Attacks/Breaches
10/8/2008
12:51 PM
Connect Directly
Google+
LinkedIn
Twitter
RSS
E-Mail
50%
50%

Sarah Palin E-mail Hack Suspect Indicted

A Tennessee Democratic state representative's son faces a maximum of five years in prison, a $250,000 fine, and three years of supervised release if convicted.

The U.S. Department of Justice on Wednesday said that David C. Kernell, 20, the University of Tennessee student tied by Internet sleuths to the hacking of Alaska governor Sarah Palin's Yahoo Mail account, has been indicted.

A federal grand jury in Knoxville, Tenn., indicted Kernell on Tuesday for intentionally accessing Palin's e-mail account without authorization. The indictment alleges that Kernell reset the account's password by answering several password recovery security questions, that he read Palin's e-mail, made screenshots, and that he posted that information and the account's password on a public Web site.

Kernell, the son of Tennessee State Rep. Mike Kernell, a Democrat, faces a maximum of five years in prison, a $250,000 fine, and three years of supervised release if convicted.

In contrast to the recent "failure of citizen journalism," when an Internet user's false report that Apple CEO Steve Jobs had suffered a heart attack led to a decline in Apple's stock, citizen forensics pointed to Kernell's possible involvement in the Palin e-mail hack long before the legal system reached the same conclusion.

Days after the breach was disclosed in mid-September, bloggers had identified an association between the alias "rubico" and Kernell. The indictment alleges that Kernell used the online nicknames "rubico" and "rubico10."

According to The Tennessean, Kernell was arraigned on Wednesday, arriving at the courthouse in shackles and handcuffs. He was released without bond. Under the terms of his release: he cannot leave the Eastern District of Tennessee without permission; he cannot have a computer, though he can access e-mail and the Internet for class work; and he cannot have any contact with Governor Palin or her family.

The trial date is scheduled for December 16.

Comment  | 
Print  | 
More Insights
Register for Dark Reading Newsletters
White Papers
Cartoon
Current Issue
Flash Poll
Video
Slideshows
Twitter Feed
Dark Reading - Bug Report
Bug Report
Enterprise Vulnerabilities
From DHS/US-CERT's National Vulnerability Database
CVE-2014-8891
Published: 2015-03-06
Unspecified vulnerability in the Java Virtual Machine (JVM) in IBM SDK, Java Technology Edition 5.0 before SR16-FP9, 6 before SR16-FP3, 6R1 before SR8-FP3, 7 before SR8-FP10, and 7R1 before SR2-FP10 allows remote attackers to escape the Java sandbox and execute arbitrary code via unspecified vectors...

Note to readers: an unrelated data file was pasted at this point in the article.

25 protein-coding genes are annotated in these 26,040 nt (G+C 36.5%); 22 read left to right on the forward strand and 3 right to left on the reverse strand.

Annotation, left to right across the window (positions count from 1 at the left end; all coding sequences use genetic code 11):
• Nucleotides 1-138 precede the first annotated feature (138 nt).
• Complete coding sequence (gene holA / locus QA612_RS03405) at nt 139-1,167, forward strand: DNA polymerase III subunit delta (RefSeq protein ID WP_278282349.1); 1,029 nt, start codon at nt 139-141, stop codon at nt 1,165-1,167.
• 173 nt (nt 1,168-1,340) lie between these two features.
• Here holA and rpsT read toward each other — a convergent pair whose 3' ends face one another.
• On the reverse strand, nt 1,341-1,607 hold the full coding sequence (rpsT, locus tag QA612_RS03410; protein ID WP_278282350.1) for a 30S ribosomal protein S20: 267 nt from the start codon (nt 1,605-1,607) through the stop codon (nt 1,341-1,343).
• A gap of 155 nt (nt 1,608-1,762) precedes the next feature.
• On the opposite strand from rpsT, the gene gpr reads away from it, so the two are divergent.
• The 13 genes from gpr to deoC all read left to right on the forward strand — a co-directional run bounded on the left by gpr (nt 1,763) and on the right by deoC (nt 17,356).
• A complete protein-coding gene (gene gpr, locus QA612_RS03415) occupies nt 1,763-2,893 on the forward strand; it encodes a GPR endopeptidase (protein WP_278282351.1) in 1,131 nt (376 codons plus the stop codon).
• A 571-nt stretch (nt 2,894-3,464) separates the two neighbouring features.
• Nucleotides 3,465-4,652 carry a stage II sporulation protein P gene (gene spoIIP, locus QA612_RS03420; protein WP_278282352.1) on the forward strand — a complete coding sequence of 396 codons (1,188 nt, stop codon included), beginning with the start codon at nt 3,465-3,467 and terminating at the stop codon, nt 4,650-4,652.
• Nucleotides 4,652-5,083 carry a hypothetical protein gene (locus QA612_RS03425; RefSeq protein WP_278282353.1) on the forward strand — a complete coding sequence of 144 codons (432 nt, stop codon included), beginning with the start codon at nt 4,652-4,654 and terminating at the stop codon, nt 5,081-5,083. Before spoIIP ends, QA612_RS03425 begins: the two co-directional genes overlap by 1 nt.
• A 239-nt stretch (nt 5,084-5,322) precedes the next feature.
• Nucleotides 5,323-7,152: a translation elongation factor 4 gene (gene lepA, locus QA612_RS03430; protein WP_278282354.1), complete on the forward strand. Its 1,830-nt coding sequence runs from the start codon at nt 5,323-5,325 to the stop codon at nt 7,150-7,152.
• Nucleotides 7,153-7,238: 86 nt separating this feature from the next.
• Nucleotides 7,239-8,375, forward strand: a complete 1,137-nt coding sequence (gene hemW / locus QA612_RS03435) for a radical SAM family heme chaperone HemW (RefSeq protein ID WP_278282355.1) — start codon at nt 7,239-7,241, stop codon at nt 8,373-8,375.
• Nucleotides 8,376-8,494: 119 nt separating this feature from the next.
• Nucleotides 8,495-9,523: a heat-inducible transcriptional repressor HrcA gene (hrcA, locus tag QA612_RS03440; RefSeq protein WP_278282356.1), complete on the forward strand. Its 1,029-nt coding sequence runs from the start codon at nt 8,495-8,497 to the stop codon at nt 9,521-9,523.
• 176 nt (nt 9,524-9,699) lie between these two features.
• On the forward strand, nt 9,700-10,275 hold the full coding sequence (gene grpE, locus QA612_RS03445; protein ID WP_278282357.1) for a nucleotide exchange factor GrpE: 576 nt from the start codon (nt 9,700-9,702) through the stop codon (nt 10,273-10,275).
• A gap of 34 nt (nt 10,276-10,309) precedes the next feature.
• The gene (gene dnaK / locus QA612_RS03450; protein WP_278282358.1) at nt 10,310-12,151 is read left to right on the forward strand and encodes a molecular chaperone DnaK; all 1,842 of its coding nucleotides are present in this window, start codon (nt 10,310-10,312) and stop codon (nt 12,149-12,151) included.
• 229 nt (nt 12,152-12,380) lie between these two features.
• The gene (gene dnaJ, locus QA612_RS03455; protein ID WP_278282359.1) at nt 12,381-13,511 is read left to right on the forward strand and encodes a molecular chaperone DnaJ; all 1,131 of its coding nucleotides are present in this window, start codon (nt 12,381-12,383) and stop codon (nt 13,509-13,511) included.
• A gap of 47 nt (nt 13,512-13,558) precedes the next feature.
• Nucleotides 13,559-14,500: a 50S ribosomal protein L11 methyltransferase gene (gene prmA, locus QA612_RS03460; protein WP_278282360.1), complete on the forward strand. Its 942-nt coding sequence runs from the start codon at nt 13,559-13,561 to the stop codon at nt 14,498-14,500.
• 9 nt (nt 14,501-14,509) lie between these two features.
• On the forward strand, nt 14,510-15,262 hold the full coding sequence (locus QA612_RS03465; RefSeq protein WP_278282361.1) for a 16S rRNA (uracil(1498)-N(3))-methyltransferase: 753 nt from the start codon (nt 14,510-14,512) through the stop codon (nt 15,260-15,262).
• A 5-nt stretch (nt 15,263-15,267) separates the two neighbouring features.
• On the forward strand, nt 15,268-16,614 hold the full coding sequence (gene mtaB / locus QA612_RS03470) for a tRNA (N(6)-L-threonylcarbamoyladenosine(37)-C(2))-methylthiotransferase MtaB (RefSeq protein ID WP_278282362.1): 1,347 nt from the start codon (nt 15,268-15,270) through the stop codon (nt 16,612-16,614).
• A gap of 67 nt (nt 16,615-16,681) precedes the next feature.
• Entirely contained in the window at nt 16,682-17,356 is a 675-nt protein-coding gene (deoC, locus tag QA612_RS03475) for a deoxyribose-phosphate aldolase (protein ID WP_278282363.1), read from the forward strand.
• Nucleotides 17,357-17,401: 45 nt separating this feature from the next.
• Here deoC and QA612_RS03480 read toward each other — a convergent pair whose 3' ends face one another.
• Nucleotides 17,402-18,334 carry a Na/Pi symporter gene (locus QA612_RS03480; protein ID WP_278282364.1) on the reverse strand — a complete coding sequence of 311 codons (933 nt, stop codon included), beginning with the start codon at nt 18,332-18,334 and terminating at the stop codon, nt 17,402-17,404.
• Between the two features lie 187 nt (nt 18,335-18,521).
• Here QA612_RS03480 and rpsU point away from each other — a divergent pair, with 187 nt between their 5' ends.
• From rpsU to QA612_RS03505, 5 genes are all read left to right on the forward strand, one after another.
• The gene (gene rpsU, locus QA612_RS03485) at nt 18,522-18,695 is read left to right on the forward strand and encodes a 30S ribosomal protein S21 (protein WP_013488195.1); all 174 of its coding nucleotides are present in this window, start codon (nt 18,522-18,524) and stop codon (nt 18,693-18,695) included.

CVE-2014-8892
Published: 2015-03-06
Unspecified vulnerability in the Java Virtual Machine (JVM) in IBM SDK, Java Technology Edition 5.0 before SR16-FP9, 6 before SR16-FP3, 6R1 before SR8-FP3, 7 before SR8-FP10, and 7R1 before SR2-FP10 allows remote attackers to bypass intended access permissions and obtain sensitive information via un...

CVE-2015-1170
Published: 2015-03-06
The NVIDIA Display Driver R304 before 309.08, R340 before 341.44, R343 before 345.20, and R346 before 347.52 does not properly validate local client impersonation levels when performing a "kernel administrator check," which allows local users to gain administrator privileges via unspecified API call...

CVE-2015-1637
Published: 2015-03-06
Schannel (aka Secure Channel) in Microsoft Windows Server 2003 SP2, Windows Vista SP2, Windows Server 2008 SP2 and R2 SP1, Windows 7 SP1, Windows 8, Windows 8.1, Windows Server 2012 Gold and R2, and Windows RT Gold and 8.1 does not properly restrict TLS state transitions, which makes it easier for r...

CVE-2014-2130
Published: 2015-03-05
Cisco Secure Access Control Server (ACS) provides an unintentional administration web interface based on Apache Tomcat, which allows remote authenticated users to modify application files and configuration files, and consequently execute arbitrary code, by leveraging administrative privileges, aka B...

Dark Reading Radio
Archived Dark Reading Radio
How can security professionals better engage with their peers, both in person and online? In this Dark Reading Radio show, we will talk to leaders at some of the security industry’s professional organizations about how security pros can get more involved – with their colleagues in the same industry, with their peers in other industries, and with the IT security community as a whole.